100 English Roses for the American Garden
Book published 1997 by Workman Publishing
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100 English Roses for the American Garden was written with the American gardener in mind. Clair Martin was one of the first Americans to become interested in English Roses and has done much to popularize them both in his writing and in his role as Curator of the Rose Collections at The Huntington Botanical Gardens in California.
Martin begins with a short history of the rose and a discussion of each rose class, leading up to the story of the English Rose. English Roses are a comparatively recent rose phenomenon -- they've been around for about thirty years and available in the United States only within the last ten. The ways these roses perform in the different climates of the U.S. are very different from the way they grow in their country of origin. Martin makes it his mission to provide Americans with a better understanding of how these roses will behave in their own gardens.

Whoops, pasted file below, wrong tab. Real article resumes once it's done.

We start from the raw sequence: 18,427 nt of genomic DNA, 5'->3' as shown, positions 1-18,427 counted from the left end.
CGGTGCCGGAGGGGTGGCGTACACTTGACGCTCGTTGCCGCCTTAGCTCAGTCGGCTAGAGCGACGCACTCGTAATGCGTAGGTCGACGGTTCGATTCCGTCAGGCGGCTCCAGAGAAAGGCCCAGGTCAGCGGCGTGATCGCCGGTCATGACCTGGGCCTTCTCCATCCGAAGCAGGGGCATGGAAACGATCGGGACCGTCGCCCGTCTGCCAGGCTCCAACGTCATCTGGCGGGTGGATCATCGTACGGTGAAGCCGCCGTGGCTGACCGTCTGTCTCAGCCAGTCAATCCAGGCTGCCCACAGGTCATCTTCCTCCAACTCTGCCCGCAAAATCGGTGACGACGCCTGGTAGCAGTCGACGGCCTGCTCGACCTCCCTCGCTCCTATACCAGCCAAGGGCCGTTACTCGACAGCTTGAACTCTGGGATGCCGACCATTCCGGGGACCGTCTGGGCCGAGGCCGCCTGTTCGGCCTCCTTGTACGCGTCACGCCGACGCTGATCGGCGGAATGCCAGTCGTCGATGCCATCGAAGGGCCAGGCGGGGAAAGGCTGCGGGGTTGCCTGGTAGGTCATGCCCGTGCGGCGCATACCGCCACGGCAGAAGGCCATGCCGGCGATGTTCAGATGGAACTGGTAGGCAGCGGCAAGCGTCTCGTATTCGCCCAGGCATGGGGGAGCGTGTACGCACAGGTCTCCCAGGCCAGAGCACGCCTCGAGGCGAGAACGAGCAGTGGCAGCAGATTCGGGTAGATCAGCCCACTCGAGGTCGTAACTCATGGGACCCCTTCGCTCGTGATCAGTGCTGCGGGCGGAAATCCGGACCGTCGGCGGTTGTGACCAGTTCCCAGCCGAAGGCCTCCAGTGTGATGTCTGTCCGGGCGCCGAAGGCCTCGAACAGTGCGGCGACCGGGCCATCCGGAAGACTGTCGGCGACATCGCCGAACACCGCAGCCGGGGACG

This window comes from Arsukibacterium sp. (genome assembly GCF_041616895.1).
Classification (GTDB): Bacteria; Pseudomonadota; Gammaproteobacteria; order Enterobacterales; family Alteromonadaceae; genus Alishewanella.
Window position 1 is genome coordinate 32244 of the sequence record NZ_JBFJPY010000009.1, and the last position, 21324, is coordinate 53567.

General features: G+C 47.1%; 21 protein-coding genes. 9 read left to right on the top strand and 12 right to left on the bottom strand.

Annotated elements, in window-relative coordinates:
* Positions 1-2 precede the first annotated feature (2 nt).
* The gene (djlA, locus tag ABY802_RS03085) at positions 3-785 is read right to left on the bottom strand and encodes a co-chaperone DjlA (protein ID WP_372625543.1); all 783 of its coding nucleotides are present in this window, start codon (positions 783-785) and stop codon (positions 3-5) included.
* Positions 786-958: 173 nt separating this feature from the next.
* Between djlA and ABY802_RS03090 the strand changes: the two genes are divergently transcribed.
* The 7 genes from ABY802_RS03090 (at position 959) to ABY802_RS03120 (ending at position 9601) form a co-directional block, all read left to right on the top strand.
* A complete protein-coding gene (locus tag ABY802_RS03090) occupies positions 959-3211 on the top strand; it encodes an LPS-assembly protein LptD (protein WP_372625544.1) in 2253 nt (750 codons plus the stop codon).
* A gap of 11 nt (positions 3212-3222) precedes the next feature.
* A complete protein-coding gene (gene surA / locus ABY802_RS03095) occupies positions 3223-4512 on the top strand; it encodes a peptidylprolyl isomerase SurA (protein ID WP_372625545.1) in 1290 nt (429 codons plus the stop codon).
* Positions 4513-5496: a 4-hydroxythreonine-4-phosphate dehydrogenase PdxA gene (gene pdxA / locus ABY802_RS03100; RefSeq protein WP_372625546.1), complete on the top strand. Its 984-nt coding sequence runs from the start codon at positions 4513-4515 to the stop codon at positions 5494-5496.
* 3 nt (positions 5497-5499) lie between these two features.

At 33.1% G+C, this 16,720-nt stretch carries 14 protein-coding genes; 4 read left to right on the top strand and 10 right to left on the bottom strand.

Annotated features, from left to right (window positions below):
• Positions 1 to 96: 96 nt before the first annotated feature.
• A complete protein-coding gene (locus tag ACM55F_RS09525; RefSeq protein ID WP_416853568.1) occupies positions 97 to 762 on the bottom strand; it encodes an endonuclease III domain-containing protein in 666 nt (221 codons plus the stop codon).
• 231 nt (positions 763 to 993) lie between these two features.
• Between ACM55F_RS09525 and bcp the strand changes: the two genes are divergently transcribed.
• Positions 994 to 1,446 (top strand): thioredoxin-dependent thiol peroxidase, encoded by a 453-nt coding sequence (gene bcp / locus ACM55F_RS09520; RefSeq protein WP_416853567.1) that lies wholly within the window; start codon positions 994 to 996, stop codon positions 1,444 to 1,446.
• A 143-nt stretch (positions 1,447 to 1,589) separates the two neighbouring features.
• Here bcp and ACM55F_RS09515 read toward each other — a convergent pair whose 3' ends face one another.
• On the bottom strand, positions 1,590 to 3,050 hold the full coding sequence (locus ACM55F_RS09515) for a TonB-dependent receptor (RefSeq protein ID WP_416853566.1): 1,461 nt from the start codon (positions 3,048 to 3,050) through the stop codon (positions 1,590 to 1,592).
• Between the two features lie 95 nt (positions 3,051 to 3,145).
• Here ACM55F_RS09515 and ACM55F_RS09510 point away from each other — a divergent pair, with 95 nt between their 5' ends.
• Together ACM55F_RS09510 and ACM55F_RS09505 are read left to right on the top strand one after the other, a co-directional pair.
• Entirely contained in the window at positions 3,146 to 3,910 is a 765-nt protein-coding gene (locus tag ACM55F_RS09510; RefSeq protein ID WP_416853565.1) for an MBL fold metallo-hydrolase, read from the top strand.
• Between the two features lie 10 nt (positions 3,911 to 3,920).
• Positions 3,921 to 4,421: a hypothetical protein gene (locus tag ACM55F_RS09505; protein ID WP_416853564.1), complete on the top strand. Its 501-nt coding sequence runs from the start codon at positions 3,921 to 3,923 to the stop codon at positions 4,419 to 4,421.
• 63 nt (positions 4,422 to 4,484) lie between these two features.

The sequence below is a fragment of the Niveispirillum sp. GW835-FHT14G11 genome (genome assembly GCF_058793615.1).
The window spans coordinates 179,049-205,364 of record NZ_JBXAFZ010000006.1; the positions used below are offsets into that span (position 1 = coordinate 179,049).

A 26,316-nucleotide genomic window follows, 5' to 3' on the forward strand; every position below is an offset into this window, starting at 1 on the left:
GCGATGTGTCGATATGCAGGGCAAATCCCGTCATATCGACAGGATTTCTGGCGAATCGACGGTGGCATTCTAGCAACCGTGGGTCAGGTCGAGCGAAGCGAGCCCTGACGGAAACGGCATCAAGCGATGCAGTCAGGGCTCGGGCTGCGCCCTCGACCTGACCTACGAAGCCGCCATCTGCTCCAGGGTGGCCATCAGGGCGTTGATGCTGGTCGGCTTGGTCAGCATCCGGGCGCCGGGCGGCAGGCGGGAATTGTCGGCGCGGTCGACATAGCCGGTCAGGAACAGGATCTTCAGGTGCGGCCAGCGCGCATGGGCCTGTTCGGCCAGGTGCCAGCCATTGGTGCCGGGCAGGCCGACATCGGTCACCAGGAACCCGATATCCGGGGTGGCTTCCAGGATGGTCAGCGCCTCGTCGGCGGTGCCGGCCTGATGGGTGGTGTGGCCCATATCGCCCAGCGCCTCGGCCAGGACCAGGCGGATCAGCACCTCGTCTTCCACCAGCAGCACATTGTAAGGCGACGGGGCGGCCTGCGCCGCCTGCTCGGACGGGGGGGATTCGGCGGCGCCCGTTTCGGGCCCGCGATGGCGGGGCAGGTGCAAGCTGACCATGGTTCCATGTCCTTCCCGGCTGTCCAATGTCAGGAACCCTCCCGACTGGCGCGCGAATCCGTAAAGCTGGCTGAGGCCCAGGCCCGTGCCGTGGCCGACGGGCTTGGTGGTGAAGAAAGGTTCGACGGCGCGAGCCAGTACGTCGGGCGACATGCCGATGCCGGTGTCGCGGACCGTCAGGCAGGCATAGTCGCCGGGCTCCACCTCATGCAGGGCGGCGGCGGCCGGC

He also tries to answer the question, "What is an English Rose?" These roses are descended from a number of different breeding lines. Although many of them are fragrant, there is no such thing as an English Rose fragrance. English Roses come in a variety of heights. He presents a number of ideas, but can't quite define what it is that the rose-buying public means when it says this or that rose looks like an English Rose. The closest he comes is to say that an English Rose is at its most perfect stage in full, open bloom, regardless of how many petals it has, and the color of the blossoms have remained on the strict pastel-and-primary side of the spectrum. The hottest of the orange and red tones, as well as the blends, have been avoided. (However, Austin has even started to break this rule with the introduction of the very orange Pat Austin.)